Environmental skepticism

Environmental skepticism is the belief that claims by environmentalists, and the environmental scientists who support them, are false or exaggerated. The term is also applied to those who are critical of environmentalism in general. Environmental skepticism is closely linked with anti-environmentalism and climate change denial.

Environmental skeptics have argued that the extent of harm coming from human activities is less certain than some scientists and scientific bodies claim, or that it is too soon to be introducing curbs in these activities on the basis of existing evidence, or that further discussion is needed regarding who should pay for such environmental initiatives.[1] One of the focus themes in the environmental skeptics movement is the idea that environmentalism is a growing threat to social and economic progress and the civil liberties.

The popularity of the term was enhanced by Bjørn Lomborg's book The Skeptical Environmentalist.[2] Lomborg approached environmental claims from a statistical and economic standpoint, and concluded that often the claims made by environmentalists were overstated. Lomborg argued, on the basis of cost–benefit analysis, that few environmentalist claims warranted serious concern. However, in 2010, Lomborg reversed his position and he now agrees with "tens of billions of dollars a year to be invested in tackling climate change" and declared global warming to be "undoubtedly one of the chief concerns facing the world today" and "a challenge humanity must confront".[3][4] He summarized his position, saying "Global warming is real - it is man-made and it is an important problem. But it is not the end of the world."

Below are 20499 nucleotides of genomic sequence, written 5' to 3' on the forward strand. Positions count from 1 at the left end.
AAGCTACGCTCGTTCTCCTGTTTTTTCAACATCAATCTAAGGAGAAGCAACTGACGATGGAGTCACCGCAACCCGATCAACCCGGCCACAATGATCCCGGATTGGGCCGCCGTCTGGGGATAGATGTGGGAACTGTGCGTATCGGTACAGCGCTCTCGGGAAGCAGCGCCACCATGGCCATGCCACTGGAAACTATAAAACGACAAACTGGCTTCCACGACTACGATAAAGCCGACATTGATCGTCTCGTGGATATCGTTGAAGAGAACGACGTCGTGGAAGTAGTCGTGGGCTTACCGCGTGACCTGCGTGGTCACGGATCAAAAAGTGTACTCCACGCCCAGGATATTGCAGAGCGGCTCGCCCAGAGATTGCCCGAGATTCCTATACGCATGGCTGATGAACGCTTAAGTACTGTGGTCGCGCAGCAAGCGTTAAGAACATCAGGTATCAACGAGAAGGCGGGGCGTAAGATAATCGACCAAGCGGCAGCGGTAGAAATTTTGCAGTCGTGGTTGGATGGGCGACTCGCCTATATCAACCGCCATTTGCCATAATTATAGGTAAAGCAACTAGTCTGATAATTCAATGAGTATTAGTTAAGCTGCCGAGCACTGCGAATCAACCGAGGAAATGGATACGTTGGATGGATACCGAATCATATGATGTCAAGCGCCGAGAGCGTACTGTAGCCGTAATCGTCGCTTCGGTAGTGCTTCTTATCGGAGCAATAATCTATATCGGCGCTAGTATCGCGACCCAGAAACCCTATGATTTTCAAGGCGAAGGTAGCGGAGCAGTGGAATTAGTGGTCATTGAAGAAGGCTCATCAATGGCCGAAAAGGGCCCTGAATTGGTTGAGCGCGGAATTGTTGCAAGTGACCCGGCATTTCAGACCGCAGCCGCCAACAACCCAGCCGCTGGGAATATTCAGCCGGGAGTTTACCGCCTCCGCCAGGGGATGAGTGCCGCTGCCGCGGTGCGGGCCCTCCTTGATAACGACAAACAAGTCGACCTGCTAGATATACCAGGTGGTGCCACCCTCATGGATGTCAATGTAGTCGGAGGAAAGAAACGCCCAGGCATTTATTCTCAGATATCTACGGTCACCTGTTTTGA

Environmentalist organizations and lobbies argue that such widespread skeptical doubts have not developed independently, but have been "encouraged by lobbying and PR campaigns financed by the polluting industries". Supporters of environmentalists argue that "skepticism" implies a form of denialism, and that, in the US particularly, "large donations [have been made] to Senators and Congressmen and [have] sponsored neoliberal think tanks and contrarian scientific research. ExxonMobil, the oil major, has been accused by Friends of the Earth and others of giving millions of dollars to a long list of think-tanks and lobbyists opposed to Kyoto."[1]

A recent study from progressive authors about the environmental skepticism movement claim that the overwhelming majority of environmentally skeptical books published since the 1970s were either written or published by authors or institutions affiliated with right-wing think tanks. They "conclude that scepticism is a tactic of an elite-driven counter-movement designed to combat environmentalism, and that the successful use of this tactic has contributed to the weakening of US commitment to environmental protection."[5] The skeptical environmental counter-movement is a civic problem and in dealing with the propositions for the counter-movement people who are not skeptics are forced to reach down the bedrock issues of epistemology, identities, and other core work for politics. [6]

See also


  1. 1 2 "'Denial lobby' turns up the heat". London: The Observer. 2005-03-06. Retrieved 2008-02-07.
  2. Lomborg, Bjrn (2004). Global crises, global solutions. Cambridge, UK: Cambridge University Press. ISBN 0-521-60614-4.
  3. Jowit, Juliette (30 August 2010). "Bjørn Lomborg: $100bn a year needed to fight climate change". guardian.co.uk home Location. London. Retrieved 30 August 2010.
  4. Brett Michael Dykes, "Noted anti-global-warming scientist reverses course", Yahoo News (August 31, 2010)
  5. Jacques, P.J.; Dunlap, R.E.; Freeman, M. (June 2008). "The organisation of denial: Conservative think tanks and environmental scepticism". Environmental Politics. 17 (3): 349–385. doi:10.1080/09644010802055576.
  6. Jacques, Peter. Environmental Skepticism: Ecology, Power and Public Life. Farnham, England: Ashgate, 2009. Print.

Selected works and analyses

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